Philadelphia Eagles: Derek Barnett, defensive end. It's showtime for Barnett. The 2017 first-rounder was effective, if unflashy, as a super-sub during the team's title run. His first crack at the starting lineup ended after just seven weeks last season because of a torn rotator cuff, the type of injury the Eagles can less afford this year after losing Chris Long to retirement and trading Michael Bennett. Those are big shoes to fill.
For the first time in a long time, the Eagles' defensive line isn't that deep, so Barnett will be asked to step up his snap count and production. He's solid against the run and can get upfield against lesser opponents, but there are still questions about whether he has the athleticism to beat quality offensive tackles.
San Francisco 49ers: Dante Pettis, wide receiver. Pettis is the closest thing to a sure bet in a wide open 49ers receiver group. With the 49ers taking Pettis in the second round last year and using two more high picks this year on pass catchers (Deebo Samuel and Jalen Hurd), Jimmy Garoppolo will be looking to determine which young players he can trust. Pettis has the smooth strides, strong hands and advanced route-running skills to glide past defenders. His rookie production (467 yards, five scores, 17.3 yards per catch) was sneaky impressive considering he was only healthy enough to play significant snaps in eight games. In a league where playing in the slot and out wide has become increasingly more valuable, the second-year pro isn't that far off from a No. 1 receiver skill set. The 49ers' offense could desperately use Pettis to emerge into that kind of player.
Seattle Seahawks: Shaquill Griffin, cornerback. Griffin looked the part of a rugged Seahawks corner as a rookie and was viewed as the rightful heir to three-time first-team All-Pro Richard Sherman. He was on track to become the leader of Legion of Boom 2.0. The performance just wasn't there in Year 2. The 2017 third-rounder took a step back in his sophomore season, ranking No. 122 out of 123 PFF qualifiers at cornerback, including a rough playoff performance against Amari Cooper. An above-average secondary in Seattle only looks possible if you are viewing this group through Pete Carroll-colored glasses, a navy hue that transforms middle-round picks into stars through technique and pent-up aggression. If Griffin is worthy of the LOB's legacy, he should show it this season.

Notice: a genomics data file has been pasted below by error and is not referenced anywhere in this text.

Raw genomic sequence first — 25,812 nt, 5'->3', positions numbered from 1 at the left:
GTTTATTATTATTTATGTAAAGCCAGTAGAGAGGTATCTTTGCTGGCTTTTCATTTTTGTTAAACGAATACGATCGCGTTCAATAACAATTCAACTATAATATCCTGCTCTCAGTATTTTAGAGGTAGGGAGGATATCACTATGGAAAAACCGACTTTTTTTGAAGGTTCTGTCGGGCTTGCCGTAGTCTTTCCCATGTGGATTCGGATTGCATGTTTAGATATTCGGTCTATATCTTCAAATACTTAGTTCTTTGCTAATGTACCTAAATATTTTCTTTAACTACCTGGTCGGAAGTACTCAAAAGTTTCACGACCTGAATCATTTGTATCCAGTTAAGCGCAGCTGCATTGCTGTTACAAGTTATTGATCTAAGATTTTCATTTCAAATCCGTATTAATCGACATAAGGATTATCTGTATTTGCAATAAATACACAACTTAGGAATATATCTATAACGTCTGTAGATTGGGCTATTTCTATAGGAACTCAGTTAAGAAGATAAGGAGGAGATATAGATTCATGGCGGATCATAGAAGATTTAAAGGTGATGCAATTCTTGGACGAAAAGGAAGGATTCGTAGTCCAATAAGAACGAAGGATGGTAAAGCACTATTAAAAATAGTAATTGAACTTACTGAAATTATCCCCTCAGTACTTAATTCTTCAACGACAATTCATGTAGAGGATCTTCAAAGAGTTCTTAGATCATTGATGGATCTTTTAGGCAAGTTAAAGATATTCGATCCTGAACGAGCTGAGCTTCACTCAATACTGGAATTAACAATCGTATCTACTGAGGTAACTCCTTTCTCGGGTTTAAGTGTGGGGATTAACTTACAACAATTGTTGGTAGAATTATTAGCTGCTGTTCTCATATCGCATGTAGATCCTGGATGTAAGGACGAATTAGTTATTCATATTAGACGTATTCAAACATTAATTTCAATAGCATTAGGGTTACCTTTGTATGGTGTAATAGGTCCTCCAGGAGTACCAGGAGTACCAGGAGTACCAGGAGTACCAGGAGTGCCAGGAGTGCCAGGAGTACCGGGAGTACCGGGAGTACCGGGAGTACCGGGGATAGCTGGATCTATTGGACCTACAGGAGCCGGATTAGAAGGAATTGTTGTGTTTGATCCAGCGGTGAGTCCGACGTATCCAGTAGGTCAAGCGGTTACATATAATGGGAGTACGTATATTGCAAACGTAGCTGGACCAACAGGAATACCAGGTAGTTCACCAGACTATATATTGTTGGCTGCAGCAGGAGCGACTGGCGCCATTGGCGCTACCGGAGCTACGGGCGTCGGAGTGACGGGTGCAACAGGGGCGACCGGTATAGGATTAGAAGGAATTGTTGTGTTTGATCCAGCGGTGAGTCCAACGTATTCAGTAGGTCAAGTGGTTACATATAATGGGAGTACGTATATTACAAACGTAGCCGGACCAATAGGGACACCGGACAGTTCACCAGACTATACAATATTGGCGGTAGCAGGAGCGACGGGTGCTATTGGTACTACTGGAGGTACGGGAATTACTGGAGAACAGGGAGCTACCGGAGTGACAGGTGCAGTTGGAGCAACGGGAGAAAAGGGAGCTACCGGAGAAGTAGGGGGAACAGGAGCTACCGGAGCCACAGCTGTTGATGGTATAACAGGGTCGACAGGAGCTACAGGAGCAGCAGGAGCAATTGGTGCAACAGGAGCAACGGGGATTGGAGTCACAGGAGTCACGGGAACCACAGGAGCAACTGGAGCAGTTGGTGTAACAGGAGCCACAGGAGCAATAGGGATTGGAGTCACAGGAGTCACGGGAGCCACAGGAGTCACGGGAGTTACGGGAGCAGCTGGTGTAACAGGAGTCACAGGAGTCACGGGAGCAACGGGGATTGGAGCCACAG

Tampa Bay Buccaneers: Chris Godwin, wide receiver. Bucs coach Bruce Arians didn't do fantasy leaguers any favors when he said Godwin could be a 100-catch guy this season, sending the third-year pro's average draft position through the roof. Whether he's a great value or not on draft day, Godwin is a strong bet to jump way over his 59-catch total of a year ago. Adam Humphries and DeSean Jackson are both gone, and Godwin has the unique skill set to take Humphries' snaps over the middle in addition to Jackson's shots down the field. Godwin is a contested-catch monster, but what sets him apart is the ability to turn short gains into long runs. With tight ends expected to take a back seat in Arians' offense, Godwin should rack up plenty of targets.
Washington Redskins: Derrius Guice, running back. Washington is deep enough in the backfield with Adrian Peterson and Chris Thompson that the team doesn't need Guice on the field to have a serviceable rushing attack. But last year's rugged second-round pick, still working his way back from a torn ACL, is Redskins coach Jay Gruden's best chance to go next level in the running game. Unlike Peterson and Thompson, Guice has the skill set to be a true three-down back who creates yards after contact and matches up well in the passing game.
A series of post-ACL surgery infections slowed Guice's recovery, which could mean a bigger reliance on Peterson early in the season. By the second half of the year, though, expect to see rookie first-rounder Dwayne Haskins handing off to Guice. At least that's what Gruden should be hoping for if this franchise is going to escape its 7-9 purgatory.